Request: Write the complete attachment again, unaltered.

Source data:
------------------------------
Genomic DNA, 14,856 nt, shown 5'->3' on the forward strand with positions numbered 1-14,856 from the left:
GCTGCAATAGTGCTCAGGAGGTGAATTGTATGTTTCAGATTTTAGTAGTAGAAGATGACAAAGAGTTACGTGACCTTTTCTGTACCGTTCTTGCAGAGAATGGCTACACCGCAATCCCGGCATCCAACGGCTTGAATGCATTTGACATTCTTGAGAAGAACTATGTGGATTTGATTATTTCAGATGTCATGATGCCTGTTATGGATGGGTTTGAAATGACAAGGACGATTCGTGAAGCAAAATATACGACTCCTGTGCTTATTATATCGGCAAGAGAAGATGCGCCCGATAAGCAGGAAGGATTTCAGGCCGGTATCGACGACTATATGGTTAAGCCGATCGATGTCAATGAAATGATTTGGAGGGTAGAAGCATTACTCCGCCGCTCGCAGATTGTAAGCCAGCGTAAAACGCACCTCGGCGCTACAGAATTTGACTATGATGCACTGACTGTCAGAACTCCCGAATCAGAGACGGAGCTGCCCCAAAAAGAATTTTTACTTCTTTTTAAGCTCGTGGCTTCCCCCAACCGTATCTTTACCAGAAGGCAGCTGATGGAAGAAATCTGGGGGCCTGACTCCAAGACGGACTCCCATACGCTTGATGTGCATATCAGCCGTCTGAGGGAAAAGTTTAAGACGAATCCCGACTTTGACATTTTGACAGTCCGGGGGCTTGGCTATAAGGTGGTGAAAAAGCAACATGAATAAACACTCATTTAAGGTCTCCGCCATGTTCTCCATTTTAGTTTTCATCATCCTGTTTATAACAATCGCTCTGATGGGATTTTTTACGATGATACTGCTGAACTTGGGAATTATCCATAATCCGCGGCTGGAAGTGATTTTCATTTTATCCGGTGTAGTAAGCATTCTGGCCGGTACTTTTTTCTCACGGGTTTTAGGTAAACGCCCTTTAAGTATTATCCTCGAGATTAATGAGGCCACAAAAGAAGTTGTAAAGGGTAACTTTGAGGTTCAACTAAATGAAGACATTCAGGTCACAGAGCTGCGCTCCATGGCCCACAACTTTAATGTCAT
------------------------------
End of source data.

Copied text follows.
Genomic DNA, 14,856 nt, shown 5'->3' on the forward strand with positions numbered 1-14,856 from the left:
GCTGCAATAGTGCTCAGGAGGTGAATTGTATGTTTCAGATTTTAGTAGTAGAAGATGACAAAGAGTTACGTGACCTTTTCTGTACCGTTCTTGCAGAGAATGGCTACACCGCAATCCCGGCATCCAACGGCTTGAATGCATTTGACATTCTTGAGAAGAACTATGTGGATTTGATTATTTCAGATGTCATGATGCCTGTTATGGATGGGTTTGAAATGACAAGGACGATTCGTGAAGCAAAATATACGACTCCTGTGCTTATTATATCGGCAAGAGAAGATGCGCCCGATAAGCAGGAAGGATTTCAGGCCGGTATCGACGACTATATGGTTAAGCCGATCGATGTCAATGAAATGATTTGGAGGGTAGAAGCATTACTCCGCCGCTCGCAGATTGTAAGCCAGCGTAAAACGCACCTCGGCGCTACAGAATTTGACTATGATGCACTGACTGTCAGAACTCCCGAATCAGAGACGGAGCTGCCCCAAAAAGAATTTTTACTTCTTTTTAAGCTCGTGGCTTCCCCCAACCGTATCTTTACCAGAAGGCAGCTGATGGAAGAAATCTGGGGGCCTGACTCCAAGACGGACTCCCATACGCTTGATGTGCATATCAGCCGTCTGAGGGAAAAGTTTAAGACGAATCCCGACTTTGACATTTTGACAGTCCGGGGGCTTGGCTATAAGGTGGTGAAAAAGCAACATGAATAAACACTCATTTAAGGTCTCCGCCATGTTCTCCATTTTAGTTTTCATCATCCTGTTTATAACAATCGCTCTGATGGGATTTTTTACGATGATACTGCTGAACTTGGGAATTATCCATAATCCGCGGCTGGAAGTGATTTTCATTTTATCCGGTGTAGTAAGCATTCTGGCCGGTACTTTTTTCTCACGGGTTTTAGGTAAACGCCCTTTAAGTATTATCCTCGAGATTAATGAGGCCACAAAAGAAGTTGTAAAGGGTAACTTTGAGGTTCAACTAAATGAAGACATTCAGGTCACAGAGCTGCGCTCCATGGCCCACAACTTTAATGTCAT